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I'm a third year medical student and I started going to piano classes few months ago. It's so hard for me to manage my time... I want to study medicine very well cause I wanna make a good doctor... my lessons are so hard and take a lot of time that I can't give a good time to music... I'm worried I would have to give up on piano😳😔 Is there anyone who has the same situation as me and can give me a piece of advice?

closed as primarily opinion-based by David Bowling, Todd Wilcox, Shevliaskovic, guidot, Richard Jun 4 at 16:16

Many good questions generate some degree of opinion based on expert experience, but answers to this question will tend to be almost entirely based on opinions, rather than facts, references, or specific expertise. If this question can be reworded to fit the rules in the help center, please edit the question.

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    Isn't this rather a question about time management in general than about music practice? Since the question would be the same, if you had chosen a different hobby. – Arsak Jun 4 at 13:22
  • Yes. You're right🙏👌 – Sheyda Jun 4 at 14:27
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    This question is very useful not only for students of medicine, but for all students, learners and workers. Those who voted for closing this questions have nothing understood of music and music practice. I plead to reopen it - it even needs no correction or transformation. – Albrecht Hügli Jun 5 at 9:27
  • And it isn’t a question of time management and it wouldn’t be the same if she had chosen a different hobby. – Albrecht Hügli Jun 5 at 9:29
  • @AlbrechtHügli I agree with you, the question is about something much more important than time management. Unfortunately I don't have the rep to vote for re-opening – PiedPiper Jun 5 at 10:02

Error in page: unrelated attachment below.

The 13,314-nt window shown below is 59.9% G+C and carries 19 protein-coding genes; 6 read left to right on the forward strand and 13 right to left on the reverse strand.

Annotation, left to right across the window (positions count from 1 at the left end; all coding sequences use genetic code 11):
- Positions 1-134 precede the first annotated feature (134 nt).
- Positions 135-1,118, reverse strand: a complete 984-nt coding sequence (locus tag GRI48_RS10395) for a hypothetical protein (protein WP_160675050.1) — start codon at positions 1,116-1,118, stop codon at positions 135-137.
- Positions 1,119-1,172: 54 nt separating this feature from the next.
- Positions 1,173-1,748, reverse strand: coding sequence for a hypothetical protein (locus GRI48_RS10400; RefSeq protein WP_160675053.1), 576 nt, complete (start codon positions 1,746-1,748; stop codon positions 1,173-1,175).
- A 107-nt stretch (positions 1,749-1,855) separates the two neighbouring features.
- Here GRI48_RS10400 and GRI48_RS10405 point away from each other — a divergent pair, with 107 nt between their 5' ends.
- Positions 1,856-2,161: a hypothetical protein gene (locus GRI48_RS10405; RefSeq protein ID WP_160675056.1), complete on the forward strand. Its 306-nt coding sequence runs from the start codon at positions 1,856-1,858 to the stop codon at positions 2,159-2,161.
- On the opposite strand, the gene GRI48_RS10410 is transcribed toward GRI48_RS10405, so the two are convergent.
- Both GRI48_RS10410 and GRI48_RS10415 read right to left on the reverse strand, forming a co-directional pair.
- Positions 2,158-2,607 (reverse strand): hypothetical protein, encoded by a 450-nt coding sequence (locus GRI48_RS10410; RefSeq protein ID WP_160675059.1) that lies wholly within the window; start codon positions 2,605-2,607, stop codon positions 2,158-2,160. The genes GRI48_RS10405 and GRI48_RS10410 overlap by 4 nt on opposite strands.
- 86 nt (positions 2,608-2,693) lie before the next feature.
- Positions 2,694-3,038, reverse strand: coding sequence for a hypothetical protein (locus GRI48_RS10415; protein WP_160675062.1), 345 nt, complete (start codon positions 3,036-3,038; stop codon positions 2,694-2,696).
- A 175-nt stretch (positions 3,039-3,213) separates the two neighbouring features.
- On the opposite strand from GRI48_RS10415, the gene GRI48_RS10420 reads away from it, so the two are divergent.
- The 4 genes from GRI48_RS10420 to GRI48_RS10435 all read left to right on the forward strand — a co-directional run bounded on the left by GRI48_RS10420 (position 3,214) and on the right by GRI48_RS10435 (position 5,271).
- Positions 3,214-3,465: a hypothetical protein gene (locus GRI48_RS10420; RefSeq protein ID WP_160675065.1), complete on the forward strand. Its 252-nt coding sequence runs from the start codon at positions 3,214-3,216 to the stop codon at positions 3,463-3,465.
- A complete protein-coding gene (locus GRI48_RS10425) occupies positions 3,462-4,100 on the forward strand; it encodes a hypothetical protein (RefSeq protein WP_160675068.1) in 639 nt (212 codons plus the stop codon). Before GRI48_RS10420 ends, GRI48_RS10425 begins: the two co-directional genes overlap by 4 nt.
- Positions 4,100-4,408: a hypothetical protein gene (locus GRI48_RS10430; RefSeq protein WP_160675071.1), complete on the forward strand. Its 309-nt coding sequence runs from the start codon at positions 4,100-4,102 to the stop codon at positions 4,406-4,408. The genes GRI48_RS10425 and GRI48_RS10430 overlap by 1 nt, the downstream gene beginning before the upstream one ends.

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You can't study sixteen hours a day. You need to take breaks and do other things. Playing music is a perfect way to take a break. To make any progress you're probably going to need to devote at least half an hour a day to your piano practice, but you can use your study breaks for this. After a couple of hours of study, practice piano for 15 minutes, it will renew your energy for your studies. If all you every do is study, you probably won't make a really good doctor.

  • Yes.. what a good answer. Thank you.. specially your last sentence🌸🌸 – Sheyda Jun 4 at 14:29
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I did a PhD in physics while working as a musician (on and off). Though, unlike you, I started in music at age 4. Dropped music school to do physics. I will say that graduate school is very challenging and you will need to make trade offs. A hobby is nice for breaks. I disagree that you cannot study 16 hours a day (it's what we do). But if you start taking the piano too seriously (more than just a hobby) this will cause problems. That happened for me. The kind of time it takes to maintain professional chops will cause your grades to suffer. In the end I did have to seriously cut my practice to pass PhD qualifiers and write and defend my thesis. So, in addition to time management this is an issue of managing expectations.

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    Playing professionally while you are studying is probably a bad idea. But the question was about learning the piano. That doesn't necessarily take up a lot of time – PiedPiper Jun 4 at 20:57
  • Learning can be harder than playing once you reach a certain level, especially if you start taking it too seriously. I continued to work in grad school, just not full time. Had to take 1 year off to pass the qualifier, then 1 year to write. Other than that, working almost every week. – ggcg Jun 4 at 22:04
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    In our universities there are “Mediziner Orchestras”, that means orchestras who's members are students of medicine and also doctors. This is a statistical proof that this question is not opinion based, as many if not most students of phil. 1 faculty are playing an instrument and making music is the best - together with sports - you can do to improve your medicine studies. Mind points as: relaxing, regeneration, super learning, sensory and mental awareness, sensitivity training for body and soul, especially coordination of arm, hands, fingers last but not least: social contacts and networking. – Albrecht Hügli Jun 5 at 9:22
  • Thank you all for your comments🌸 – Sheyda Jun 5 at 13:34
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In five years time, which of the two will provide you with a decent income? Clue: Not playing piano. Which of the two costs you more at the moment? Clue: Not playing piano.

You can always pick up piano again at any time, and at any level. Concentrate on your medical studies.

I expect this question will be closed, as you're asking people to make a decision for you.

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